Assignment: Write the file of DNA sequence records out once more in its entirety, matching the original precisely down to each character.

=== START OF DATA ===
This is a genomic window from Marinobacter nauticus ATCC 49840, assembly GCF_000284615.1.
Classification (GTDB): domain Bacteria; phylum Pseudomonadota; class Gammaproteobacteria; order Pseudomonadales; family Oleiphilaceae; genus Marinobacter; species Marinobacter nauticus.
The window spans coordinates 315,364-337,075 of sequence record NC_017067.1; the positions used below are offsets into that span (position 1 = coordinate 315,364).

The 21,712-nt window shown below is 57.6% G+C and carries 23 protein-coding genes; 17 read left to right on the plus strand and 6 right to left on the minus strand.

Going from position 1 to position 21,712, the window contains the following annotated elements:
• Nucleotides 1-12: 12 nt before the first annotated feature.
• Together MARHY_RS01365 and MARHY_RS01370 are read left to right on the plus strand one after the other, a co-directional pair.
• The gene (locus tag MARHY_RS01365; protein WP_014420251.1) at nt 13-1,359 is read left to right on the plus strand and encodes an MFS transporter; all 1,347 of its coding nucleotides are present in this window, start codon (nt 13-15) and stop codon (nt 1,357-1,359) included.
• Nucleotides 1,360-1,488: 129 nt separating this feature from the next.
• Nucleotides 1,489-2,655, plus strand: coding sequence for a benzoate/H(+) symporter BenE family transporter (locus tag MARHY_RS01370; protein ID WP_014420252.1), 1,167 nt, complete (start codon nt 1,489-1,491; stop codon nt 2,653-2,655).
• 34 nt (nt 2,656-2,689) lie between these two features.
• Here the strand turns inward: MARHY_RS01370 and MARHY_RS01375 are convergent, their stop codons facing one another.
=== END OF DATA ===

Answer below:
This is a genomic window from Marinobacter nauticus ATCC 49840, assembly GCF_000284615.1.
Classification (GTDB): domain Bacteria; phylum Pseudomonadota; class Gammaproteobacteria; order Pseudomonadales; family Oleiphilaceae; genus Marinobacter; species Marinobacter nauticus.
The window spans coordinates 315,364-337,075 of sequence record NC_017067.1; the positions used below are offsets into that span (position 1 = coordinate 315,364).

The 21,712-nt window shown below is 57.6% G+C and carries 23 protein-coding genes; 17 read left to right on the plus strand and 6 right to left on the minus strand.

Going from position 1 to position 21,712, the window contains the following annotated elements:
• Nucleotides 1-12: 12 nt before the first annotated feature.
• Together MARHY_RS01365 and MARHY_RS01370 are read left to right on the plus strand one after the other, a co-directional pair.
• The gene (locus tag MARHY_RS01365; protein WP_014420251.1) at nt 13-1,359 is read left to right on the plus strand and encodes an MFS transporter; all 1,347 of its coding nucleotides are present in this window, start codon (nt 13-15) and stop codon (nt 1,357-1,359) included.
• Nucleotides 1,360-1,488: 129 nt separating this feature from the next.
• Nucleotides 1,489-2,655, plus strand: coding sequence for a benzoate/H(+) symporter BenE family transporter (locus tag MARHY_RS01370; protein ID WP_014420252.1), 1,167 nt, complete (start codon nt 1,489-1,491; stop codon nt 2,653-2,655).
• 34 nt (nt 2,656-2,689) lie between these two features.
• Here the strand turns inward: MARHY_RS01370 and MARHY_RS01375 are convergent, their stop codons facing one another.